Honorees are the definition of True Grit

May 09, 2007|by CHRIS CARTER / Staff Correspondent

Not a day goes by that Grace Academy's Tim Carver doesn't worry about his health.

Born with the inability to process proteins, Carver must maintain a strict diet because of his dozens of food allergies - even the slightest stray could be fatal.

While he realizes the seriousness of his disorder, Carver refuses to let it take control.

It is that reason that Carver was one of 14 Washington County student athletes to be awarded the 2007 True Grit Award at Fountain Head Country Club on Tuesday night.

"Every day, I have to worry about getting contaminated," Carver said. "I always have to think about it because, if I do get contaminated, and I don't get an (epinephrine) pad, I could die in 15 minutes."


Carver pointed to family support as a motivating factor for his resilience, on and off the field.

"I try so much harder because of everyone that's behind me, helping me," he said. "I don't want to let anyone down."

Carver is a three-sport athlete - soccer, basketball and baseball - who was unable to attend school until eighth grade. He has been restricted to eating through a feeding tube and has had more than 11 major surgeries.

"With everything I have to go through, it feels so much better to get this (award)," Carver said. "It feels like everything I went through was actually worth it."

Smithsburg's Matt Shriver received the award for his comeback from pectus excavatum, which he developed during the 2005 cross country season. The condition occurs when cartilage growth in the rib cage causes the ribs and sternum to grow inward toward the heart and lungs.

The condition became so bad that Shriver, a cross country and track specialist, could run no more than a quarter of a mile.

"Last year in indoor track, my dad and coach (Ray Shriver) started me out running two miles," Matt Shriver said. "Then I went down to the (800-meter run), then the 400 and the 200. Eventually I was running hurdles."

Surgery last summer corrected the disorder and Matt Shriver returned to form the following cross country season.

· South Hagerstown's Chris Bell had to cut weight twice to compete in his sport. A first-year wrestler as a junior, Bell trimmed 55 pounds to make the heavyweight class of 275 pounds.

"It was kind of upsetting because I didn't want to (lose the weight)," Bell said. "But once I did it, I found myself wanting to do it, not just to make the team, but to be healthy."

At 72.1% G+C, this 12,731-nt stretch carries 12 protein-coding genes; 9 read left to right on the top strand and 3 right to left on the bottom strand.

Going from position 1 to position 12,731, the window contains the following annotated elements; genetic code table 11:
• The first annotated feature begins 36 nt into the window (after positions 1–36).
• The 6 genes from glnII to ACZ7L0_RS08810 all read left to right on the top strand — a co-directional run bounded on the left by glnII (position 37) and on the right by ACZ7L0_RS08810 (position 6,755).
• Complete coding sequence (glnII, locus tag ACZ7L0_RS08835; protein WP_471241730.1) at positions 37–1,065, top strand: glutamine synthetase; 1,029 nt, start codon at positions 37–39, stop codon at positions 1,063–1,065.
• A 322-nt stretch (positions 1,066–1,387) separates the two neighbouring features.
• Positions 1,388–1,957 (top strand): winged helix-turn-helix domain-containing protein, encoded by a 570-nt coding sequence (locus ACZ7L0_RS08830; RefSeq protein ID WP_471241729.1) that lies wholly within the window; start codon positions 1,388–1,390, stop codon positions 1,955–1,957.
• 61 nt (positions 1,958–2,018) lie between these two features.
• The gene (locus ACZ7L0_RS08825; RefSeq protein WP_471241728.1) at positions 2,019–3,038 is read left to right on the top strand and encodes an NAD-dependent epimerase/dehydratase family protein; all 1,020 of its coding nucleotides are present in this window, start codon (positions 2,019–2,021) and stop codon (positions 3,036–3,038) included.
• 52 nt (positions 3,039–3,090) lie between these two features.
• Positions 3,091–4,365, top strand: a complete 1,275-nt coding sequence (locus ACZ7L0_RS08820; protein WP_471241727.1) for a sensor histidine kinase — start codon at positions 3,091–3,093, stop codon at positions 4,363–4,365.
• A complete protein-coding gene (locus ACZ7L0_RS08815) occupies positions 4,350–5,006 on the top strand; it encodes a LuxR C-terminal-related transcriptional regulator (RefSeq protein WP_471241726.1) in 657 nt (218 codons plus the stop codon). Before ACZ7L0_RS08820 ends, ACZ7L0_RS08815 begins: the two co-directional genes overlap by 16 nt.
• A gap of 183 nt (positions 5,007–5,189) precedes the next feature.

The next year, the weight class increased to 285 pounds and Bell had to drop 10 more pounds to be eligible. He did so and qualified for the Maryland state tournament. He also played for the Rebels' football team.

· Cory Eisenhart was the recipient from Hagerstown Community College. Eisenhard, a catcher for the baseball team, suffered an arm injury last year and needed reconstructive surgery in order to return to the Hawks this year.

· As a child, Broadfording Christian Academy recipient Jordan Anthony was diagnosed with Cystic Fibrosis, a life-threatening disease that causes mucus to build up in the lungs. But Anthony never let it hold him back while competing in baseball and golf for the Lions.

· St. James' Zack Buzzell twice injured his collarbone, but each time returned to be an asset for the Saints' lacrosse team. Buzzell broke the bone three months before the season started, but worked hard to come back and posted a two-goal game during the team's spring-break trip to Florida. After returning, he reinjured his collarbone and has since served as more of a coach for the Saints.

· St. Maria Goretti's Crystal Klein bounced around the California foster system for her first 10 years of life before finally finding stability in 1999 with her adoptive mother, Terrie. Klein's experiences gave her maturity beyond that of the usual teenager, which she shares while playing first base for the Gaels' softball team.

· Hancock's Dustin Hull could be better referred to as the student-athlete-worker. Hull manages to balance athletics, a 4.0 grade-point average and a part-time job - all with an inverted sternum, which diminishes his lung capacity.

· Heritage Academy's Samuel Brewer was unable to attend the awards ceremony because he was in Mexico on a mission trip. That alone shows his unselfishness, as does his constant encouragement of his basketball teammates.

· North Hagerstown senior Cara Thompson suffered a tear of her anterior cruciate ligament in the 2005-06 girls basketball season, but returned to lead the Hubs to the Class 2A West region final. She earned All-Area First Team honors and has signed to play for HCC next season.

· Jess Patey could have been just another player to be cut from the Williamsport basketball team, but her hard work and determination landed her a spot on the Wildcats' squad, and she proved to be a valuable asset and leader.

· Amy Rhoderick was the recipient from Boonsboro. Rhoderick lost her mother as an infant, but became a leader for the Warriors' girls basketball team. She also has signed to play for HCC.

· Clear Spring's Carley Snyder suffered a bloody nose in a soccer game, which may seem harmless. But Snyder has a blood-clotting disorder which raised concerns. Undaunted, she insisted on re-entering and finishing the game.

Each recipient was awarded a $500 scholarship, a plaque and a one-year membership to the Hagerstown YMCA.

The Herald-Mail Articles